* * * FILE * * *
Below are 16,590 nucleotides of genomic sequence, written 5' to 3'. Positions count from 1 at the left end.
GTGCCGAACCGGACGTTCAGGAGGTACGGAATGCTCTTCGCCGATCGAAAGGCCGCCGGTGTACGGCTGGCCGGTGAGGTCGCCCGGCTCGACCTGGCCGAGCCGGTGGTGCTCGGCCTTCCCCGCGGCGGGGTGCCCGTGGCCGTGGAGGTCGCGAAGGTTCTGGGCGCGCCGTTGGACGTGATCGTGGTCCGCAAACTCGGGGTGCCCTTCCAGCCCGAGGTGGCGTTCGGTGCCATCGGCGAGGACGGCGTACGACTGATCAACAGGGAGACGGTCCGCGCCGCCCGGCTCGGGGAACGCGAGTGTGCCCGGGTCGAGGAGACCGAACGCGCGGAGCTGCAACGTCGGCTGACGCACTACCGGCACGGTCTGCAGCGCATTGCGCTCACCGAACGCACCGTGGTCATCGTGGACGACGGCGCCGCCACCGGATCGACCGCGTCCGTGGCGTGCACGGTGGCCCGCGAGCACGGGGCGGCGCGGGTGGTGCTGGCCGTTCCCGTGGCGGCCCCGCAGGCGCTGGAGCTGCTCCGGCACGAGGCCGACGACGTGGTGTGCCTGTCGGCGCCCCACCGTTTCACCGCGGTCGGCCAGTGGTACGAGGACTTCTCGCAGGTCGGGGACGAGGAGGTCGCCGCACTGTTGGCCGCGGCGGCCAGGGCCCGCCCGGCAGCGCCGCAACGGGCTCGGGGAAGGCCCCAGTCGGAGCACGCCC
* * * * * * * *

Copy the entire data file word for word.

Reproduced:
Below are 16,590 nucleotides of genomic sequence, written 5' to 3'. Positions count from 1 at the left end.
GTGCCGAACCGGACGTTCAGGAGGTACGGAATGCTCTTCGCCGATCGAAAGGCCGCCGGTGTACGGCTGGCCGGTGAGGTCGCCCGGCTCGACCTGGCCGAGCCGGTGGTGCTCGGCCTTCCCCGCGGCGGGGTGCCCGTGGCCGTGGAGGTCGCGAAGGTTCTGGGCGCGCCGTTGGACGTGATCGTGGTCCGCAAACTCGGGGTGCCCTTCCAGCCCGAGGTGGCGTTCGGTGCCATCGGCGAGGACGGCGTACGACTGATCAACAGGGAGACGGTCCGCGCCGCCCGGCTCGGGGAACGCGAGTGTGCCCGGGTCGAGGAGACCGAACGCGCGGAGCTGCAACGTCGGCTGACGCACTACCGGCACGGTCTGCAGCGCATTGCGCTCACCGAACGCACCGTGGTCATCGTGGACGACGGCGCCGCCACCGGATCGACCGCGTCCGTGGCGTGCACGGTGGCCCGCGAGCACGGGGCGGCGCGGGTGGTGCTGGCCGTTCCCGTGGCGGCCCCGCAGGCGCTGGAGCTGCTCCGGCACGAGGCCGACGACGTGGTGTGCCTGTCGGCGCCCCACCGTTTCACCGCGGTCGGCCAGTGGTACGAGGACTTCTCGCAGGTCGGGGACGAGGAGGTCGCCGCACTGTTGGCCGCGGCGGCCAGGGCCCGCCCGGCAGCGCCGCAACGGGCTCGGGGAAGGCCCCAGTCGGAGCACGCCC